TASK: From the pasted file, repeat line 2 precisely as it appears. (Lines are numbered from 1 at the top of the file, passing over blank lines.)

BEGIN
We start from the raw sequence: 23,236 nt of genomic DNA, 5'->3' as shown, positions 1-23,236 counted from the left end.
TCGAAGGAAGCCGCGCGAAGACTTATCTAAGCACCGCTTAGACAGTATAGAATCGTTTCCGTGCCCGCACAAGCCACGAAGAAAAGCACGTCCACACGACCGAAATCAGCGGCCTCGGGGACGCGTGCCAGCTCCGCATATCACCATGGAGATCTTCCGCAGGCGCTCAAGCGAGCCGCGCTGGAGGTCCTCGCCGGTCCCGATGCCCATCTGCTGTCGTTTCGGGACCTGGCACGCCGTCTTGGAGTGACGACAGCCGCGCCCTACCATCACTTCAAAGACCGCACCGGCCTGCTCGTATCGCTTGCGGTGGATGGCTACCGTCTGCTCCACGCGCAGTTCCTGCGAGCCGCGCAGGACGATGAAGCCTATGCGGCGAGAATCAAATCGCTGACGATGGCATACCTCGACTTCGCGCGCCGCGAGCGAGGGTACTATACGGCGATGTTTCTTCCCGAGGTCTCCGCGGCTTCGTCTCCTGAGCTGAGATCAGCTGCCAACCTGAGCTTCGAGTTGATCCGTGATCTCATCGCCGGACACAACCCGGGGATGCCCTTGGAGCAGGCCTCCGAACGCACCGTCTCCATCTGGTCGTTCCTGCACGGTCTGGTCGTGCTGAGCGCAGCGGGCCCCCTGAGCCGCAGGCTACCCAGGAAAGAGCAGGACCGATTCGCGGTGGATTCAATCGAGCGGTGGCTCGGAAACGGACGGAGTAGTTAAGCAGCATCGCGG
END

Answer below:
TCGAAGGAAGCCGCGCGAAGACTTATCTAAGCACCGCTTAGACAGTATAGAATCGTTTCCGTGCCCGCACAAGCCACGAAGAAAAGCACGTCCACACGACCGAAATCAGCGGCCTCGGGGACGCGTGCCAGCTCCGCATATCACCATGGAGATCTTCCGCAGGCGCTCAAGCGAGCCGCGCTGGAGGTCCTCGCCGGTCCCGATGCCCATCTGCTGTCGTTTCGGGACCTGGCACGCCGTCTTGGAGTGACGACAGCCGCGCCCTACCATCACTTCAAAGACCGCACCGGCCTGCTCGTATCGCTTGCGGTGGATGGCTACCGTCTGCTCCACGCGCAGTTCCTGCGAGCCGCGCAGGACGATGAAGCCTATGCGGCGAGAATCAAATCGCTGACGATGGCATACCTCGACTTCGCGCGCCGCGAGCGAGGGTACTATACGGCGATGTTTCTTCCCGAGGTCTCCGCGGCTTCGTCTCCTGAGCTGAGATCAGCTGCCAACCTGAGCTTCGAGTTGATCCGTGATCTCATCGCCGGACACAACCCGGGGATGCCCTTGGAGCAGGCCTCCGAACGCACCGTCTCCATCTGGTCGTTCCTGCACGGTCTGGTCGTGCTGAGCGCAGCGGGCCCCCTGAGCCGCAGGCTACCCAGGAAAGAGCAGGACCGATTCGCGGTGGATTCAATCGAGCGGTGGCTCGGAAACGGACGGAGTAGTTAAGCAGCATCGCGG